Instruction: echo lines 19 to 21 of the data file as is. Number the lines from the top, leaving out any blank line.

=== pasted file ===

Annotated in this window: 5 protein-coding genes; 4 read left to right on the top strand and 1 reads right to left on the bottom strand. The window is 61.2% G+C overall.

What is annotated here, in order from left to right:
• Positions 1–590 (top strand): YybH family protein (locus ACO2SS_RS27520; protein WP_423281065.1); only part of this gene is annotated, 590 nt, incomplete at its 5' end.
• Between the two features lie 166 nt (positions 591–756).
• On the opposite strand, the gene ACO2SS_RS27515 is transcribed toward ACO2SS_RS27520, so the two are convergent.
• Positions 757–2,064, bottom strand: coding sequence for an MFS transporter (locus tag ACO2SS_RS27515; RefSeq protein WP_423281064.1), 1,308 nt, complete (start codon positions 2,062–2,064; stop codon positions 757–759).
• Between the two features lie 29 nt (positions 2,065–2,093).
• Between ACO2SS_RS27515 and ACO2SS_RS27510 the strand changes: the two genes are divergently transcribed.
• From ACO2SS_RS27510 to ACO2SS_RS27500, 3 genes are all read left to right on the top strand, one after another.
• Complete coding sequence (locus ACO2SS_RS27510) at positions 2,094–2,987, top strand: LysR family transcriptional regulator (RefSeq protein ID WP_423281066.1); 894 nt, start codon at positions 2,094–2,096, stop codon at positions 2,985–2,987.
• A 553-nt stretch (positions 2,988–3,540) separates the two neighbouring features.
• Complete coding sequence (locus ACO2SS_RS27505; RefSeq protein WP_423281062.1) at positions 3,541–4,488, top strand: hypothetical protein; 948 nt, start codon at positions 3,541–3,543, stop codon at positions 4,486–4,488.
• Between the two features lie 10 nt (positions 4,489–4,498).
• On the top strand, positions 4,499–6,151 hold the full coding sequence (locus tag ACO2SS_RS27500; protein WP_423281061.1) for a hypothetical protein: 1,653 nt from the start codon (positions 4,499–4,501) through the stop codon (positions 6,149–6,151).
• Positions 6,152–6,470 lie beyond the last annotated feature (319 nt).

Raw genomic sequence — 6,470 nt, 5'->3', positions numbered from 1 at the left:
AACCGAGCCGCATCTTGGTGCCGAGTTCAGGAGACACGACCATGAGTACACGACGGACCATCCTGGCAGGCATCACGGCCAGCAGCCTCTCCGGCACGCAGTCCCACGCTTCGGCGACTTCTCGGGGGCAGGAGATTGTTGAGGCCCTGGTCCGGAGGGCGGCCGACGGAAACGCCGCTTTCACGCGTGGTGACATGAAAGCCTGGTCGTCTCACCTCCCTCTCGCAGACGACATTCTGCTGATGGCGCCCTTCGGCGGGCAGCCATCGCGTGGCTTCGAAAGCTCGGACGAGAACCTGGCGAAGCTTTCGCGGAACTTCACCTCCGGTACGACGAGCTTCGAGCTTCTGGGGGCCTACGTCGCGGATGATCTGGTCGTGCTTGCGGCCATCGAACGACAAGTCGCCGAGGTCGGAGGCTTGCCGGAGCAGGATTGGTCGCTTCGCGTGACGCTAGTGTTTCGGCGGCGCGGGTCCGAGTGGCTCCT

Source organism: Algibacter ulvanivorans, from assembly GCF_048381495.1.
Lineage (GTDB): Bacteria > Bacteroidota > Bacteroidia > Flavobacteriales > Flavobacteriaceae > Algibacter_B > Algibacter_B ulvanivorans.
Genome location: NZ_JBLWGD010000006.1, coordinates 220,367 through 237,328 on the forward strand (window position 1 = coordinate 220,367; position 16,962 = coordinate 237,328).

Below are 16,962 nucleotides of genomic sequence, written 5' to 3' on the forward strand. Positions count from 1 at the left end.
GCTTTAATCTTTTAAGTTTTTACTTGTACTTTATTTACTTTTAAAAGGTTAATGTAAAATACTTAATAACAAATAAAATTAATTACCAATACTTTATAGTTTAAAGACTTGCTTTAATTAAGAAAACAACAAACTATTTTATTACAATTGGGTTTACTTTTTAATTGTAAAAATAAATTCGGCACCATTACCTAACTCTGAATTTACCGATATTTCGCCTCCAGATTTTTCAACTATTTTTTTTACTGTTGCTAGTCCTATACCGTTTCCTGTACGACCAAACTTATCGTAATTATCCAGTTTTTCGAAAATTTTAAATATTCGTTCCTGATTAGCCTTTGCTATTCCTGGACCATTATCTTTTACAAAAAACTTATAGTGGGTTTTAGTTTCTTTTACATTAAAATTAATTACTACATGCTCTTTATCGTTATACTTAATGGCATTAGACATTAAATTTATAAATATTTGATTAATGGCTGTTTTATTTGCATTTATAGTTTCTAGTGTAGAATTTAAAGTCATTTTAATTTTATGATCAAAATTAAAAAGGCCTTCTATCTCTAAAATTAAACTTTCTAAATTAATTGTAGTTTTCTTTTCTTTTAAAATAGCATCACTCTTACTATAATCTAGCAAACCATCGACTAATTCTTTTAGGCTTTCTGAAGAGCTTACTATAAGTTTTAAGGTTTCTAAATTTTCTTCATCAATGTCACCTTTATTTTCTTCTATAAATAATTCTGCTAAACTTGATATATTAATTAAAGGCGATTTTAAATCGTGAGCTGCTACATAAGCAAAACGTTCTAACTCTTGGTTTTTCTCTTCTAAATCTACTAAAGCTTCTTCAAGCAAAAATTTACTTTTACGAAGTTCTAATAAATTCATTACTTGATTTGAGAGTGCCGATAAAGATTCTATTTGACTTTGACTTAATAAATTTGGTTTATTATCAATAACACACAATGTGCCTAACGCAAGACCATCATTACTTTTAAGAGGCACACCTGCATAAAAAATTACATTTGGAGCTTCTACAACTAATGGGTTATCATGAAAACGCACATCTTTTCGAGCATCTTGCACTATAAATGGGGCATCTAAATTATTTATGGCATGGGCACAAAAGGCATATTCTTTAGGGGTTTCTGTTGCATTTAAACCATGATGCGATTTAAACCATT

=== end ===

Lineage (GTDB): Bacteria > Bacteroidota > Bacteroidia > Flavobacteriales > Flavobacteriaceae > Algibacter_B > Algibacter_B ulvanivorans.
Genome location: NZ_JBLWGD010000006.1, coordinates 220,367 through 237,328 on the forward strand (window position 1 = coordinate 220,367; position 16,962 = coordinate 237,328).

Below are 16,962 nucleotides of genomic sequence, written 5' to 3' on the forward strand. Positions count from 1 at the left end.